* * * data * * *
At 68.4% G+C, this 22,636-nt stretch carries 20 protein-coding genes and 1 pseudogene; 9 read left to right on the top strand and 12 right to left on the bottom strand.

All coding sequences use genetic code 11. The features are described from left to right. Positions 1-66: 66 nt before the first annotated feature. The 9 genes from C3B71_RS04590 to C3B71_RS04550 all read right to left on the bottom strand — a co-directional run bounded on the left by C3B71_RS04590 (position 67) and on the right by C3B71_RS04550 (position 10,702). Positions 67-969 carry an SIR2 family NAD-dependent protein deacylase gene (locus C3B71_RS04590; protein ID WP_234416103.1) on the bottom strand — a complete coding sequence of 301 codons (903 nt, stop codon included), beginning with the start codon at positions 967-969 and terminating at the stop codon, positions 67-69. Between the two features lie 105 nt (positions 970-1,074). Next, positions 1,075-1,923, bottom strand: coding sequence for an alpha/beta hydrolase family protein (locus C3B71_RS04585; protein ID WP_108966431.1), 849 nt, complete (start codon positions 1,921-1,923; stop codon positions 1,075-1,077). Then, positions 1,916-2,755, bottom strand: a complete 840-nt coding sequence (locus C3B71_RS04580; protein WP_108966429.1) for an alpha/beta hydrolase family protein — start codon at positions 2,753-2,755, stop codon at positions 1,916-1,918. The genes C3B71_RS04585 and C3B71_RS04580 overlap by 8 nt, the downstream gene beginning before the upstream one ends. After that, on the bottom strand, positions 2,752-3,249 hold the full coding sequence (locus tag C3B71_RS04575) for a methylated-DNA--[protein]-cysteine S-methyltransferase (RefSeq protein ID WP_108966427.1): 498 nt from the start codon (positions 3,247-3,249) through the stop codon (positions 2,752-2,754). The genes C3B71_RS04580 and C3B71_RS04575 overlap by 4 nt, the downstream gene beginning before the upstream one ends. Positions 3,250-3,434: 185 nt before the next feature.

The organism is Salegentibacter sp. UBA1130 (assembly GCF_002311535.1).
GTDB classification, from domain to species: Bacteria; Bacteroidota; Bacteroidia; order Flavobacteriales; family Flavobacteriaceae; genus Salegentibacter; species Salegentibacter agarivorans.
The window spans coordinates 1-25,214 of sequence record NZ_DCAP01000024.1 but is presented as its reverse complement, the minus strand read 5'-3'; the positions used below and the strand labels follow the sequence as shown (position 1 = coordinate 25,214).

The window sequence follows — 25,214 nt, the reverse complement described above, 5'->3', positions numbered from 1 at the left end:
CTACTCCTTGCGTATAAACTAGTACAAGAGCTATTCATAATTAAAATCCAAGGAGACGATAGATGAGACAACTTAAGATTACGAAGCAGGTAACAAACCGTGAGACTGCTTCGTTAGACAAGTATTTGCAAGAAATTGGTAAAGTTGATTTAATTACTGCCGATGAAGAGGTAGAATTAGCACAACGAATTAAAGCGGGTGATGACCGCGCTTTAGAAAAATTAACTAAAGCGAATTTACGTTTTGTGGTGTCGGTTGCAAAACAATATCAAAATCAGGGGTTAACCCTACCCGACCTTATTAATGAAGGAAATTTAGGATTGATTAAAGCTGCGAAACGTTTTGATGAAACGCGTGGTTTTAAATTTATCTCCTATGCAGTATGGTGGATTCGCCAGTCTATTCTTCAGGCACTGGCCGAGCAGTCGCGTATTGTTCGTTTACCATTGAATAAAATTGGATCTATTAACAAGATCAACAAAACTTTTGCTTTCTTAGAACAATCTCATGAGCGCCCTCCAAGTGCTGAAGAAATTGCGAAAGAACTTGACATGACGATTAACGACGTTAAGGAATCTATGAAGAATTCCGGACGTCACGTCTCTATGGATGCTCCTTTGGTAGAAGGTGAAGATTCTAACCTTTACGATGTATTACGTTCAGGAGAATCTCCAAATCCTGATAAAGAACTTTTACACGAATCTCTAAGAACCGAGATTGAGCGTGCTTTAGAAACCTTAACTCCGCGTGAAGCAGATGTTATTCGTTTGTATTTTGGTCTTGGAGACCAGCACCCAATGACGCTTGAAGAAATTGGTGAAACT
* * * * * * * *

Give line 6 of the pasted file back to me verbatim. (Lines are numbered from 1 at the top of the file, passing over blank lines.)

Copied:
The window sequence follows — 25,214 nt, the reverse complement described above, 5'->3', positions numbered from 1 at the left end: